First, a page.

The first part @mvmac explained. If you aim up the right side you are eliminating misses to the left with it. Sure sometimes when I hook the ball it will go OB or get lost but most of the time it is just down the left rough and still runs big time so I don't lose tons of distance. What does that soft slice do when someone misses when trying to fade. Usually from what I see is even if it is playable it is a high ballooning soft shot that doesn't go far and usually leaves a much longer shot on the next shot. Which brings me to the 2nd part, I think a draw is promoted because it is usually a longer shot and rolls more. I know when I first got lessons and switched I feel a lot more power in my swing and hit it further. I don't play much of a draw with my iron game though, just a slight one.

To the OP, what are you going to do when the fade turns into a slice? Change back to a draw? In my opinion, what you need to do is figure out what causes the hooks instead of just switching. It will make you that much better to know why you are missing so you always know how to fix it. I hook because I get my club face closed big time at set up and I already come from way inside the ball. Or sometimes it's because I don't swing enough to right field after I make impact which causes me to follow through real low and left. So without seeing your swing maybe tweak your club face a little to more square or slightly open at impact and try to make sure you swing through to right field and finish high. But I am not a pro or even that good just letting you know how I stop hooks.

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A guy named Jack Nicklaus won 18 professional majors with a fade is what I would tell your friends. Really a fade is a lot more easier shot to control and it usually will fly higher and stop faster so with approach shots it's probably the better shot.

Jack Nicklaus in Golf My Way ....

Chap. 8 is called: Why I Always Played the Fade - and Now Sometimes Play the Draw.

Nicklaus learned to be versatile... you need to go the other way sometimes. One side only can hurt: Rocco Mediate plays only the draw, and lost a U.S. Open playoff against Tiger with a leftward drive on a dogleg right Par 4.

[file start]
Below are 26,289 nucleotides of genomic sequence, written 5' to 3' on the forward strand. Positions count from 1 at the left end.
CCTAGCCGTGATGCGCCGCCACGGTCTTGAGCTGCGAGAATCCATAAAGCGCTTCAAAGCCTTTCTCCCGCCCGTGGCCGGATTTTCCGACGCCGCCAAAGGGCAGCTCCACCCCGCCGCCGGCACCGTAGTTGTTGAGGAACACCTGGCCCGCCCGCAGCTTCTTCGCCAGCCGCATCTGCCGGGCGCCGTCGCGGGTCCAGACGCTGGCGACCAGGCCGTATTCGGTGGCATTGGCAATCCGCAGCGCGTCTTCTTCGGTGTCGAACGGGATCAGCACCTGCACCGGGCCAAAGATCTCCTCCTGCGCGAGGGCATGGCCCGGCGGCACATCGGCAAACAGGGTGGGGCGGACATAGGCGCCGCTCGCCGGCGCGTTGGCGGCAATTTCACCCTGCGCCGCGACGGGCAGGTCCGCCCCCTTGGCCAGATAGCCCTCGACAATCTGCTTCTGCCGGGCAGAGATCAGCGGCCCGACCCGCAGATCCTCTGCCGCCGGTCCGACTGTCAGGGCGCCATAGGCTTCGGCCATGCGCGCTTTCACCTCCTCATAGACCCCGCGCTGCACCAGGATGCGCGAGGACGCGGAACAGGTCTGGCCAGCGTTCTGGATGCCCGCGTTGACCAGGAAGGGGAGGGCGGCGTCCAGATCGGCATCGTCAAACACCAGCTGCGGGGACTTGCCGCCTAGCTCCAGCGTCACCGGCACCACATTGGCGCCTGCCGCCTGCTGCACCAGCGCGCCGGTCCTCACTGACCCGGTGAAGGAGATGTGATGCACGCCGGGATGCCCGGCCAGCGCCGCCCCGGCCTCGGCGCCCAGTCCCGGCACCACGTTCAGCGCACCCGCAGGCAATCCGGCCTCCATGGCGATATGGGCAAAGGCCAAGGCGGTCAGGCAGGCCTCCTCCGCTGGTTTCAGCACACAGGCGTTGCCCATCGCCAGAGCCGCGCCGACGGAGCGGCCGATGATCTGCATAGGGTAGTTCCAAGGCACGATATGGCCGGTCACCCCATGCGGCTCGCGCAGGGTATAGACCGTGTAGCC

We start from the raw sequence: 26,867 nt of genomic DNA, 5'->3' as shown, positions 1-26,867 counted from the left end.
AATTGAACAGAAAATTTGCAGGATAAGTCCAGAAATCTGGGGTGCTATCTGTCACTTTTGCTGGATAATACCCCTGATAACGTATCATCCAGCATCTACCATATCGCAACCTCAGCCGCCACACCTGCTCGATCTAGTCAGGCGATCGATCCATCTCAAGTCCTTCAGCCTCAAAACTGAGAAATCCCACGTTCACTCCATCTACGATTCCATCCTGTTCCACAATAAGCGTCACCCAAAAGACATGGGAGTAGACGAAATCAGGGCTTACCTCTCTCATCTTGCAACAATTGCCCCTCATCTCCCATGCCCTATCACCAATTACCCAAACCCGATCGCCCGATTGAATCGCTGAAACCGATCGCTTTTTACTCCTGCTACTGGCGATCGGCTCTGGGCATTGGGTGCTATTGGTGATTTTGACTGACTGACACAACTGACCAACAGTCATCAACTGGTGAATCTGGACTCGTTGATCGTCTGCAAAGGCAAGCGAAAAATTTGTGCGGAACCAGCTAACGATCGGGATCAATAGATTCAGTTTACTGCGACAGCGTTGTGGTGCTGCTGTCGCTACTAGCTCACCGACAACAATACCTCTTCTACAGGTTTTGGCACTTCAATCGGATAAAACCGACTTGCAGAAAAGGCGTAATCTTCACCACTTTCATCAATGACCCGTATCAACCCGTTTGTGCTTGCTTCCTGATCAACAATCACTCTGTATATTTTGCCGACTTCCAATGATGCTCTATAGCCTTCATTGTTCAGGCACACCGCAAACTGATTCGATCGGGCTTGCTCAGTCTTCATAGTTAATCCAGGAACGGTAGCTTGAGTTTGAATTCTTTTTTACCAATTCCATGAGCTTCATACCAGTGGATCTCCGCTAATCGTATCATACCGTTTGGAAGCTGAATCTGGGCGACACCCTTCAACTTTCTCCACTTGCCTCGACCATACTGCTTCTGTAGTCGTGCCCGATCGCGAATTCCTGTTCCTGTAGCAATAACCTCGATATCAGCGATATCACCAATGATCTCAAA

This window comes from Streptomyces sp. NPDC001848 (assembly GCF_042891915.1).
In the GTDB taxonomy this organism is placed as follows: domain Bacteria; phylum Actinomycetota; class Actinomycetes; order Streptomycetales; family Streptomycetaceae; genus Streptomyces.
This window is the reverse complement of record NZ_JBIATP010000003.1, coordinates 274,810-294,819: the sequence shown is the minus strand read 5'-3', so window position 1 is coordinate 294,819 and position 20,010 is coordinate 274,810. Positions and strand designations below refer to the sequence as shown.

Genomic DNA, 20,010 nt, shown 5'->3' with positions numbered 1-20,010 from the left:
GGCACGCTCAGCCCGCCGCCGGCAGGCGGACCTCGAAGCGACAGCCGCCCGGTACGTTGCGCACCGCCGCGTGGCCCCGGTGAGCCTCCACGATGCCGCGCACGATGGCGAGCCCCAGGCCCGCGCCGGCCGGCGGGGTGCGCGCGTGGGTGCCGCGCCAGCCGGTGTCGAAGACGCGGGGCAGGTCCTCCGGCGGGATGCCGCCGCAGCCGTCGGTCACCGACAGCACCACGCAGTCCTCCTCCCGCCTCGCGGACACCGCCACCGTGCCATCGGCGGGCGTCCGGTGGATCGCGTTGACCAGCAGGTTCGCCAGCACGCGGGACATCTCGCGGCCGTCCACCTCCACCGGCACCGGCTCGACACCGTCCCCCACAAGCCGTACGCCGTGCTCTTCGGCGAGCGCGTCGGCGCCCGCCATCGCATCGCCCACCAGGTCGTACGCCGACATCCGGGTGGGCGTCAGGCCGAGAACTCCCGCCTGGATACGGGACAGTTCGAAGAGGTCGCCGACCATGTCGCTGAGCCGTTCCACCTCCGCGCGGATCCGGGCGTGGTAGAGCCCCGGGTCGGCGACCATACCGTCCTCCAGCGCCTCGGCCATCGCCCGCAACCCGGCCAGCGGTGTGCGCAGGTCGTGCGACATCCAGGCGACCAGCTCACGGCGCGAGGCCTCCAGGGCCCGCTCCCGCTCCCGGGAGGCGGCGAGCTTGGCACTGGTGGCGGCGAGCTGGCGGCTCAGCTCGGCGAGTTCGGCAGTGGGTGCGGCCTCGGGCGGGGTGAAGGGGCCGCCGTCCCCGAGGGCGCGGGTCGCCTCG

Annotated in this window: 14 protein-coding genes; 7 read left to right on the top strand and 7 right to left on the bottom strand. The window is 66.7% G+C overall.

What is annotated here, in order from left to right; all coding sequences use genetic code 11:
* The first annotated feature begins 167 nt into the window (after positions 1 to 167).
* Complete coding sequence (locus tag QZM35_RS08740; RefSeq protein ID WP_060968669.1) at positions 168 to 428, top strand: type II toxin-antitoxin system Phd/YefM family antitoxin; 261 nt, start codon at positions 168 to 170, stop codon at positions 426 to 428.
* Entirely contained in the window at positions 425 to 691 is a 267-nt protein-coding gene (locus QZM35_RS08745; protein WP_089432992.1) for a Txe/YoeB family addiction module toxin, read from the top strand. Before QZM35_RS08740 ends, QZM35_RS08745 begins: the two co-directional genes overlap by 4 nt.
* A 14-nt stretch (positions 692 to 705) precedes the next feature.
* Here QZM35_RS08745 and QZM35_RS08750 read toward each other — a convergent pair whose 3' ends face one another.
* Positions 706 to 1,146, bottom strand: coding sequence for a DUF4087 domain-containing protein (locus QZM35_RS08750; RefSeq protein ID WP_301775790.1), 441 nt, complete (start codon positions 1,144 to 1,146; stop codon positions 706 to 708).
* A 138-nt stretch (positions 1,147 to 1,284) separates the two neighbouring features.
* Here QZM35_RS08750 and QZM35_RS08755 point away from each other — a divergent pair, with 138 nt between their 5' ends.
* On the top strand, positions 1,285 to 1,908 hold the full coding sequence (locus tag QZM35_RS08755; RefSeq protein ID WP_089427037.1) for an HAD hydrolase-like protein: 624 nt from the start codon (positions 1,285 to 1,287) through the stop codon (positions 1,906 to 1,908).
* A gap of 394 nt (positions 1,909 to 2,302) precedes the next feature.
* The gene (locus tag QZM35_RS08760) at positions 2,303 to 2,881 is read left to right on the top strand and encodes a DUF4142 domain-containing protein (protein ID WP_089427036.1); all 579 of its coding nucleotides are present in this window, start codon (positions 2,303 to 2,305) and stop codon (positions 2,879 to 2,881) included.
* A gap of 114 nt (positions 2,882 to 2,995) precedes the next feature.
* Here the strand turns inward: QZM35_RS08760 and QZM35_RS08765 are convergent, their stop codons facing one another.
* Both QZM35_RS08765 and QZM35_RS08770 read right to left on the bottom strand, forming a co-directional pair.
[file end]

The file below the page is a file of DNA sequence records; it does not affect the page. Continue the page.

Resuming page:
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Nicklaus learned to be versatile... you need to go the other way sometimes. One side only can hurt: Rocco Mediate plays only the draw, and lost a U.S. Open playoff against Tiger with a leftward drive on a dogleg right Par 4.

And Tiger played a fade the entire week, regardless of which direction the tee shot went.

Rocco hit the first fairway earlier that day, while Tiger missed it playing a fade.

Rocco lost because he hit a bad shot, not because he plays a draw.

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A guy named Jack Nicklaus won 18 professional majors with a fade is what I would tell your friends. Really a fade is a lot more easier shot to control and it usually will fly higher and stop faster so with approach shots it's probably the better shot.

Fade's don't necessarily stop faster than any other shot shape, nor is it any easier to control.

I play a pull-fade with my woods and a push-draw with my irons. Like mvmac said, just find a shot shape you are comfortable with.

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I play a pull-fade with my woods and a push-draw with my irons.

that's me....not necessarily that I 'play' it that way, more so because that's the way my swing goes with least effort.

I have to really exaggerate club path to get my driver to draw, but it's doable.....

It's still nice to be able to shape an alternate hit once in a while, but I'm finding that the more effective my 'stock' shots get, the less I find myself in positions that require a shot that deviates from it.....

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Fade's don't necessarily stop faster than any other shot shape, nor is it any easier to control.

I play a pull-fade with my woods and a push-draw with my irons. Like mvmac said, just find a shot shape you are comfortable with.


Why do they not stop quicker? Unless it's a surface that slopes away from the shot a fade will stop faster by virtue of being hit higher on average. In reality a player would be better off with a draw off the tee and a fade for the scoring clubs and I'm not alone with this belief many of the scratch and + hdcp players I play with agree with this. Ultimately the golf course will decide what is the best shot shape by the hole design but on average I would play with that type of strategy if I could, I play a draw with all shots unless there is no other option though.

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Why do they not stop quicker? Unless it's a surface that slopes away from the shot a fade will stop faster by virtue of being hit higher on average. In reality a player would be better off with a draw off the tee and a fade for the scoring clubs and I'm not alone with this belief many of the scratch and + hdcp players I play with agree with this. Ultimately the golf course will decide what is the best shot shape by the hole design but on average I would play with that type of strategy if I could, I play a draw with all shots unless there is no other option though.

I feel I get high draw irons to stop the fastest myself.  Faster than the rare occasion when I am forced to play a fade.  I don't think it really matters, too much, like Mike said the most important thing is to "own" your pattern.  I fade my driver and fairway wood.  I naturally draw my irons but my wedges I naturally fade a tiny bit.  I seldom ever have to go away from my shot shape with each club.  It is extremely rare that I have to do so, the golf course very rarely decides this.